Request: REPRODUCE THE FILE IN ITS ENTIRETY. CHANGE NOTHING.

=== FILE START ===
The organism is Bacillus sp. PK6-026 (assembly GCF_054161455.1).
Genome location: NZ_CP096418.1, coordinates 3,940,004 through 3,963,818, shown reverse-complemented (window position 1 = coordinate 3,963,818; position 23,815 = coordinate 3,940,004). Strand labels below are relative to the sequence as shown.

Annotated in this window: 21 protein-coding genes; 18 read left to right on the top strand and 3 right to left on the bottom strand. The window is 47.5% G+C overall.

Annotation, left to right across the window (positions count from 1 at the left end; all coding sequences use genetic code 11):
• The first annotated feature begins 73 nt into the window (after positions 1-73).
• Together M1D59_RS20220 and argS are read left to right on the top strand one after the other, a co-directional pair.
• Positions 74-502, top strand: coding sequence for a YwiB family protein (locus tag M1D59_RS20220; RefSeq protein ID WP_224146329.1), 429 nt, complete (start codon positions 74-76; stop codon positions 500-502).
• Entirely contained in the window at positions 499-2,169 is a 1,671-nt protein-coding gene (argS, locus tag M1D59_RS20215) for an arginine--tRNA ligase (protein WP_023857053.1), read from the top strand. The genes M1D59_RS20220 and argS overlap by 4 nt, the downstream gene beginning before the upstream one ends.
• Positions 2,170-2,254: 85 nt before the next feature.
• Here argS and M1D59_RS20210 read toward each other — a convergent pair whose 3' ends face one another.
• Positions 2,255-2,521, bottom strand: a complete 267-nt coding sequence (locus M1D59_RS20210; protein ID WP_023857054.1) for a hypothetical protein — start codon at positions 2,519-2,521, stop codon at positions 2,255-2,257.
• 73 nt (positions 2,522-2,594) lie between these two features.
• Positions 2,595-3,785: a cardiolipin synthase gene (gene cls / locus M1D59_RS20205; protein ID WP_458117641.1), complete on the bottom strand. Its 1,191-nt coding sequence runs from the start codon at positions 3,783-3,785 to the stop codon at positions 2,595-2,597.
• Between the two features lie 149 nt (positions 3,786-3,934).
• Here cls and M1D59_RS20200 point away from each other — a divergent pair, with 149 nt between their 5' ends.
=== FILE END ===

The organism is Bacillus sp. PK6-026 (assembly GCF_054161455.1).
Genome location: NZ_CP096418.1, coordinates 3,940,004 through 3,963,818, shown reverse-complemented (window position 1 = coordinate 3,963,818; position 23,815 = coordinate 3,940,004). Strand labels below are relative to the sequence as shown.

Annotated in this window: 21 protein-coding genes; 18 read left to right on the top strand and 3 right to left on the bottom strand. The window is 47.5% G+C overall.

Annotation, left to right across the window (positions count from 1 at the left end; all coding sequences use genetic code 11):
• The first annotated feature begins 73 nt into the window (after positions 1-73).
• Together M1D59_RS20220 and argS are read left to right on the top strand one after the other, a co-directional pair.
• Positions 74-502, top strand: coding sequence for a YwiB family protein (locus tag M1D59_RS20220; RefSeq protein ID WP_224146329.1), 429 nt, complete (start codon positions 74-76; stop codon positions 500-502).
• Entirely contained in the window at positions 499-2,169 is a 1,671-nt protein-coding gene (argS, locus tag M1D59_RS20215) for an arginine--tRNA ligase (protein WP_023857053.1), read from the top strand. The genes M1D59_RS20220 and argS overlap by 4 nt, the downstream gene beginning before the upstream one ends.
• Positions 2,170-2,254: 85 nt before the next feature.
• Here argS and M1D59_RS20210 read toward each other — a convergent pair whose 3' ends face one another.
• Positions 2,255-2,521, bottom strand: a complete 267-nt coding sequence (locus M1D59_RS20210; protein ID WP_023857054.1) for a hypothetical protein — start codon at positions 2,519-2,521, stop codon at positions 2,255-2,257.
• 73 nt (positions 2,522-2,594) lie between these two features.
• Positions 2,595-3,785: a cardiolipin synthase gene (gene cls / locus M1D59_RS20205; protein ID WP_458117641.1), complete on the bottom strand. Its 1,191-nt coding sequence runs from the start codon at positions 3,783-3,785 to the stop codon at positions 2,595-2,597.
• Between the two features lie 149 nt (positions 3,786-3,934).
• Here cls and M1D59_RS20200 point away from each other — a divergent pair, with 149 nt between their 5' ends.